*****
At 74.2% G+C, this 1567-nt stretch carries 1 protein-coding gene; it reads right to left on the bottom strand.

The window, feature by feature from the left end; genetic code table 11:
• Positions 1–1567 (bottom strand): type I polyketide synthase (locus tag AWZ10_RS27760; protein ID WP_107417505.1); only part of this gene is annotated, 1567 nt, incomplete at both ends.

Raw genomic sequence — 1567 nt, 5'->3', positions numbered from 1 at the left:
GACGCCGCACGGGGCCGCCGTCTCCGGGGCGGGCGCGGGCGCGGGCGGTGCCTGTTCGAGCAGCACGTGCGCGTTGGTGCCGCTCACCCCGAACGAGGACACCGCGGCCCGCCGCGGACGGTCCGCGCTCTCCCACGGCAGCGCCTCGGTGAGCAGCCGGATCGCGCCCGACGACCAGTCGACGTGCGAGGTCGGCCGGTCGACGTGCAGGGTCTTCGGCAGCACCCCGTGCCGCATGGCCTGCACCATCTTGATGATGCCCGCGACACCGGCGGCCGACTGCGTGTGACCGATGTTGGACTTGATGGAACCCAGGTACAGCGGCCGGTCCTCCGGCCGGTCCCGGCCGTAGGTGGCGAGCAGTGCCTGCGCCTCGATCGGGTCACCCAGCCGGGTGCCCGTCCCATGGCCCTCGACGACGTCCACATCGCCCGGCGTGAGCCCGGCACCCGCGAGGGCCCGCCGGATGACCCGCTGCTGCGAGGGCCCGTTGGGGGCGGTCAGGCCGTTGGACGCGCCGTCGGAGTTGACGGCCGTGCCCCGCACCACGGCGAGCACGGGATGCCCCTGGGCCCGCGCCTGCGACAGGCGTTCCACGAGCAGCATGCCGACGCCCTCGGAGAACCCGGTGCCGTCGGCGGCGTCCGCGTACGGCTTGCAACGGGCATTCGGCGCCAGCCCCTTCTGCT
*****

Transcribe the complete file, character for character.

At 74.2% G+C, this 1567-nt stretch carries 1 protein-coding gene; it reads right to left on the bottom strand.

The window, feature by feature from the left end; genetic code table 11:
• Positions 1–1567 (bottom strand): type I polyketide synthase (locus tag AWZ10_RS27760; protein ID WP_107417505.1); only part of this gene is annotated, 1567 nt, incomplete at both ends.

Raw genomic sequence — 1567 nt, 5'->3', positions numbered from 1 at the left:
GACGCCGCACGGGGCCGCCGTCTCCGGGGCGGGCGCGGGCGCGGGCGGTGCCTGTTCGAGCAGCACGTGCGCGTTGGTGCCGCTCACCCCGAACGAGGACACCGCGGCCCGCCGCGGACGGTCCGCGCTCTCCCACGGCAGCGCCTCGGTGAGCAGCCGGATCGCGCCCGACGACCAGTCGACGTGCGAGGTCGGCCGGTCGACGTGCAGGGTCTTCGGCAGCACCCCGTGCCGCATGGCCTGCACCATCTTGATGATGCCCGCGACACCGGCGGCCGACTGCGTGTGACCGATGTTGGACTTGATGGAACCCAGGTACAGCGGCCGGTCCTCCGGCCGGTCCCGGCCGTAGGTGGCGAGCAGTGCCTGCGCCTCGATCGGGTCACCCAGCCGGGTGCCCGTCCCATGGCCCTCGACGACGTCCACATCGCCCGGCGTGAGCCCGGCACCCGCGAGGGCCCGCCGGATGACCCGCTGCTGCGAGGGCCCGTTGGGGGCGGTCAGGCCGTTGGACGCGCCGTCGGAGTTGACGGCCGTGCCCCGCACCACGGCGAGCACGGGATGCCCCTGGGCCCGCGCCTGCGACAGGCGTTCCACGAGCAGCATGCCGACGCCCTCGGAGAACCCGGTGCCGTCGGCGGCGTCCGCGTACGGCTTGCAACGGGCATTCGGCGCCAGCCCCTTCTGCT